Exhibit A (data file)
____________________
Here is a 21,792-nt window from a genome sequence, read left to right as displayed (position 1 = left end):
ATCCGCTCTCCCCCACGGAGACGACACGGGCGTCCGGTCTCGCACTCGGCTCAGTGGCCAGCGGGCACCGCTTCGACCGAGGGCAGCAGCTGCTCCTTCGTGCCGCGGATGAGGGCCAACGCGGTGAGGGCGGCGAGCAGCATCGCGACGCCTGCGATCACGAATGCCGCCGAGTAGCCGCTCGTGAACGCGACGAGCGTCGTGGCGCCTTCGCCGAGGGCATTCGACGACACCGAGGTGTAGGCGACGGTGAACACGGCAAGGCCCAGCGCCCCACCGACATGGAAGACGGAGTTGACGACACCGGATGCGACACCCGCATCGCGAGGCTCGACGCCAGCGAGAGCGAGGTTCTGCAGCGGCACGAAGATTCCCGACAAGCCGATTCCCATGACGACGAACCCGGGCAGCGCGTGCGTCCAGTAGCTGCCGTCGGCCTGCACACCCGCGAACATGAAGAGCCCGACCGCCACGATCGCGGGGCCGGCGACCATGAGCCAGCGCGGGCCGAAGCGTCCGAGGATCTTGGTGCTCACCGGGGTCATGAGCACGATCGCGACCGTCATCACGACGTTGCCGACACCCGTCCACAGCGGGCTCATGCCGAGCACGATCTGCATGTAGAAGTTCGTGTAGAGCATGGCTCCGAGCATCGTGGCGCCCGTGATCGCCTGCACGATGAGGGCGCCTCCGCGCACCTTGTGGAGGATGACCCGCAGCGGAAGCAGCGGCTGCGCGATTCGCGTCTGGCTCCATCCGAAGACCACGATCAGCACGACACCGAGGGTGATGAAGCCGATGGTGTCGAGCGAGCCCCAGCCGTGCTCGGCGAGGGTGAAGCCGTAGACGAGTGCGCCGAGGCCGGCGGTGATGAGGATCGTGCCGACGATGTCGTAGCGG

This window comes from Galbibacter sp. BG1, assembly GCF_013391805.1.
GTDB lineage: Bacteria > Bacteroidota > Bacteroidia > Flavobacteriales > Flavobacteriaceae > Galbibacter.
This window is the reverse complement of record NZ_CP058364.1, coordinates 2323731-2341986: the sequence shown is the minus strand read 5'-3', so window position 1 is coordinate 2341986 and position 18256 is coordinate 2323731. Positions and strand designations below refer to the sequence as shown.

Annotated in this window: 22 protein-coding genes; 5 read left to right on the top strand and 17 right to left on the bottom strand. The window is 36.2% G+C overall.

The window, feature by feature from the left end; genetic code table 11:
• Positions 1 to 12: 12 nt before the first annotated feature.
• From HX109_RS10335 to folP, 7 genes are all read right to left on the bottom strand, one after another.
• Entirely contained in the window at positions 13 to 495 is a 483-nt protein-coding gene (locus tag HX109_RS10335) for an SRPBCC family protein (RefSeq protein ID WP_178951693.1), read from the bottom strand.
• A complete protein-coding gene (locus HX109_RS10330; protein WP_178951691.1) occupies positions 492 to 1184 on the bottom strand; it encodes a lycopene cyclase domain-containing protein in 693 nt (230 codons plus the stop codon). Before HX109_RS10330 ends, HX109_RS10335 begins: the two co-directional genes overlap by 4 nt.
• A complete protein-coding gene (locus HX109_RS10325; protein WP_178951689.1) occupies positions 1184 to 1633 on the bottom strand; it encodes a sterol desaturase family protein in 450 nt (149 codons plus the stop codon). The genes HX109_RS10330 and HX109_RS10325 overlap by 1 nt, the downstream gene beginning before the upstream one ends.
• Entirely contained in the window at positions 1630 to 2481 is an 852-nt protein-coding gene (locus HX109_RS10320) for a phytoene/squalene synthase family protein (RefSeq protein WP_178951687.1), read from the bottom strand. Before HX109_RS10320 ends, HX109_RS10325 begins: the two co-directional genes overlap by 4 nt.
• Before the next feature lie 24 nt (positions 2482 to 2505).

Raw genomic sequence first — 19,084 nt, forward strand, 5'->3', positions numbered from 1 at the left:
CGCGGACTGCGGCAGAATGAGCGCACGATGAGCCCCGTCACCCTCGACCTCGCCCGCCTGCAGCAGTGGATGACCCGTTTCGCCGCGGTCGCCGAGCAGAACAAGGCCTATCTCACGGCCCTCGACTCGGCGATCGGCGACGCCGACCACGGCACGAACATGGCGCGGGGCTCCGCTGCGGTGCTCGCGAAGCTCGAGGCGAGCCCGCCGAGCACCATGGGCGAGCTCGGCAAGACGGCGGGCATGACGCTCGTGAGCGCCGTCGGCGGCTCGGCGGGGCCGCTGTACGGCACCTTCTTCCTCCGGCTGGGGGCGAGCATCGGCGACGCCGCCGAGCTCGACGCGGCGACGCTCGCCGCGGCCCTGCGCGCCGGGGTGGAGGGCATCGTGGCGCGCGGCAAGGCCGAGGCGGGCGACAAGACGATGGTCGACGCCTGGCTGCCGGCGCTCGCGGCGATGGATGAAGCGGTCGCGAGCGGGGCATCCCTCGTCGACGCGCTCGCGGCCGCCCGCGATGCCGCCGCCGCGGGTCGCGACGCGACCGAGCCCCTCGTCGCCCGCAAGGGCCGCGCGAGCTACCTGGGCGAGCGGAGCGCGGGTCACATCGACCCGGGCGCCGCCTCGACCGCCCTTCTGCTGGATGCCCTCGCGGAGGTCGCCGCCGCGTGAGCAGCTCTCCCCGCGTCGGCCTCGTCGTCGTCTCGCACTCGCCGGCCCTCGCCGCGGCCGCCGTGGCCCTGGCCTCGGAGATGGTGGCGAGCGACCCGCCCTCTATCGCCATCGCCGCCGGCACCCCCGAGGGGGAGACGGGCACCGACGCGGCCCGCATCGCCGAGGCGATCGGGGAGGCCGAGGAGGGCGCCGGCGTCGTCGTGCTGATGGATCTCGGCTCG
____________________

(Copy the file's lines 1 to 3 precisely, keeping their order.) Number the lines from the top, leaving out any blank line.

Here is a 21,792-nt window from a genome sequence, read left to right as displayed (position 1 = left end):
ATCCGCTCTCCCCCACGGAGACGACACGGGCGTCCGGTCTCGCACTCGGCTCAGTGGCCAGCGGGCACCGCTTCGACCGAGGGCAGCAGCTGCTCCTTCGTGCCGCGGATGAGGGCCAACGCGGTGAGGGCGGCGAGCAGCATCGCGACGCCTGCGATCACGAATGCCGCCGAGTAGCCGCTCGTGAACGCGACGAGCGTCGTGGCGCCTTCGCCGAGGGCATTCGACGACACCGAGGTGTAGGCGACGGTGAACACGGCAAGGCCCAGCGCCCCACCGACATGGAAGACGGAGTTGACGACACCGGATGCGACACCCGCATCGCGAGGCTCGACGCCAGCGAGAGCGAGGTTCTGCAGCGGCACGAAGATTCCCGACAAGCCGATTCCCATGACGACGAACCCGGGCAGCGCGTGCGTCCAGTAGCTGCCGTCGGCCTGCACACCCGCGAACATGAAGAGCCCGACCGCCACGATCGCGGGGCCGGCGACCATGAGCCAGCGCGGGCCGAAGCGTCCGAGGATCTTGGTGCTCACCGGGGTCATGAGCACGATCGCGACCGTCATCACGACGTTGCCGACACCCGTCCACAGCGGGCTCATGCCGAGCACGATCTGCATGTAGAAGTTCGTGTAGAGCATGGCTCCGAGCATCGTGGCGCCCGTGATCGCCTGCACGATGAGGGCGCCTCCGCGCACCTTGTGGAGGATGACCCGCAGCGGAAGCAGCGGCTGCGCGATTCGCGTCTGGCTCCATCCGAAGACCACGATCAGCACGACACCGAGGGTGATGAAGCCGATGGTGTCGAGCGAGCCCCAGCCGTGCTCGGCGAGGGTGAAGCCGTAGACGAGTGCGCCGAGGCCGGCGGTGATGAGGATCGTGCCGACGATGTCGTAGCGG

This window comes from Galbibacter sp. BG1, assembly GCF_013391805.1.